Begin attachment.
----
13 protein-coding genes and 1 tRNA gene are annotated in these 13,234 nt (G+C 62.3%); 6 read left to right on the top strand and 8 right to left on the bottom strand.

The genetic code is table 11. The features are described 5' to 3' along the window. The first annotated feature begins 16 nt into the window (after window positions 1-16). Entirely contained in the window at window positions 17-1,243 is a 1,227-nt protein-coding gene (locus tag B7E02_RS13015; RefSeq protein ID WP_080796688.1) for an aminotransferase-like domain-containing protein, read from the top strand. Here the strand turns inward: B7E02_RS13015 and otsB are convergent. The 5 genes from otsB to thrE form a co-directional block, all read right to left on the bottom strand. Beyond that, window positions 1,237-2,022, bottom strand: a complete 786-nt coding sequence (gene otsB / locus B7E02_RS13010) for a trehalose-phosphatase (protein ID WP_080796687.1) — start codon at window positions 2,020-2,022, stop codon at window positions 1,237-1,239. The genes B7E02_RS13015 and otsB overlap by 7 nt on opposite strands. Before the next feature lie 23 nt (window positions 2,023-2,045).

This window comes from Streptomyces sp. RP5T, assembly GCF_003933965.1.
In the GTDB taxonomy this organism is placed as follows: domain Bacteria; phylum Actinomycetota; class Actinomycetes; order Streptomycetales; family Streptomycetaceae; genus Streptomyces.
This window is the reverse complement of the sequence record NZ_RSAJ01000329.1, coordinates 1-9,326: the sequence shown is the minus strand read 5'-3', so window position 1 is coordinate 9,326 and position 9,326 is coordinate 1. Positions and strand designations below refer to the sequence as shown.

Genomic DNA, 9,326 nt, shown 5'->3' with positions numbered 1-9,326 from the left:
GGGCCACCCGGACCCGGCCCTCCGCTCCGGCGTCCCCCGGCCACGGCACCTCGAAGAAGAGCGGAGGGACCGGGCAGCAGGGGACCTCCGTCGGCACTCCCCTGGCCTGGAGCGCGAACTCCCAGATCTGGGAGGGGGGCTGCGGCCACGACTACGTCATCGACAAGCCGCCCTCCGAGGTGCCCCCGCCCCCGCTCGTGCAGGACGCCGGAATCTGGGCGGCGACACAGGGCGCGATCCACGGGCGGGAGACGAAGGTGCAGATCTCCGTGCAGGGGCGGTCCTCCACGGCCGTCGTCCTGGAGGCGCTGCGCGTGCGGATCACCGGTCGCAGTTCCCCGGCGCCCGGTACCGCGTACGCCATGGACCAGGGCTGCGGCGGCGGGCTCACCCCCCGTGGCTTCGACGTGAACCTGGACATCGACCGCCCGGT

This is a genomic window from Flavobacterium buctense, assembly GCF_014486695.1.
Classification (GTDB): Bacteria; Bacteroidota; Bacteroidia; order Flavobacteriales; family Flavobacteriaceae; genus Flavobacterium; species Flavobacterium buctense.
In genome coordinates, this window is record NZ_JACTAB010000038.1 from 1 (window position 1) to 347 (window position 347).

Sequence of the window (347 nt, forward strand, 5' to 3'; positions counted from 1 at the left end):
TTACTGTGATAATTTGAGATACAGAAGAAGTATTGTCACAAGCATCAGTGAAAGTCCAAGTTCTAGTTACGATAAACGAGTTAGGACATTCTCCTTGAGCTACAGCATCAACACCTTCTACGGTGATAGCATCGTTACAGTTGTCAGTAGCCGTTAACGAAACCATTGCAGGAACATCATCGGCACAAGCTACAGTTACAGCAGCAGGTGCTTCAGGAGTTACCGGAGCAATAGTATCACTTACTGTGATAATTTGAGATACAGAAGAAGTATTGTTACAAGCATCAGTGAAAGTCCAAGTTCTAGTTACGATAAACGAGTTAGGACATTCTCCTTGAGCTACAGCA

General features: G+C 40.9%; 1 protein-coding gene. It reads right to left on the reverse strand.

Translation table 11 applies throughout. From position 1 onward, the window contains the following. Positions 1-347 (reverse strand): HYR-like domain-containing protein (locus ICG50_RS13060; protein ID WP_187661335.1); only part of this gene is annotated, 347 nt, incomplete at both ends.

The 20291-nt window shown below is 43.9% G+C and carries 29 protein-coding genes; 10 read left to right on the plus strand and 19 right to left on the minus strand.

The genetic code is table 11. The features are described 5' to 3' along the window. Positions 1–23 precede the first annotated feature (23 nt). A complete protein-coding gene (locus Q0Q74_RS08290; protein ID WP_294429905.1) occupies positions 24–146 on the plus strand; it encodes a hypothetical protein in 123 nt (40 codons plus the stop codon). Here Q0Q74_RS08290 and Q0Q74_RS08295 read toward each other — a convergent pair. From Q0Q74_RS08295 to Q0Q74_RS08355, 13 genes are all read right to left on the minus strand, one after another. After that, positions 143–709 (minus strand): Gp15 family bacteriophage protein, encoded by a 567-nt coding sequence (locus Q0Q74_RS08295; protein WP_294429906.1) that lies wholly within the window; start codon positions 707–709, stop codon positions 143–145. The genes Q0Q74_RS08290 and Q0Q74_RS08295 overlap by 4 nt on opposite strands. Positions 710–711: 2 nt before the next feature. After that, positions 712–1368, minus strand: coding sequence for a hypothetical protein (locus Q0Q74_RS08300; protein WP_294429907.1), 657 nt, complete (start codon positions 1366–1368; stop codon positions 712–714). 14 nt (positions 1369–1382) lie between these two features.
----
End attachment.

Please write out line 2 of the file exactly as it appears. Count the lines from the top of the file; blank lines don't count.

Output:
The genetic code is table 11. The features are described 5' to 3' along the window. The first annotated feature begins 16 nt into the window (after window positions 1-16). Entirely contained in the window at window positions 17-1,243 is a 1,227-nt protein-coding gene (locus tag B7E02_RS13015; RefSeq protein ID WP_080796688.1) for an aminotransferase-like domain-containing protein, read from the top strand. Here the strand turns inward: B7E02_RS13015 and otsB are convergent. The 5 genes from otsB to thrE form a co-directional block, all read right to left on the bottom strand. Beyond that, window positions 1,237-2,022, bottom strand: a complete 786-nt coding sequence (gene otsB / locus B7E02_RS13010) for a trehalose-phosphatase (protein ID WP_080796687.1) — start codon at window positions 2,020-2,022, stop codon at window positions 1,237-1,239. The genes B7E02_RS13015 and otsB overlap by 7 nt on opposite strands. Before the next feature lie 23 nt (window positions 2,023-2,045).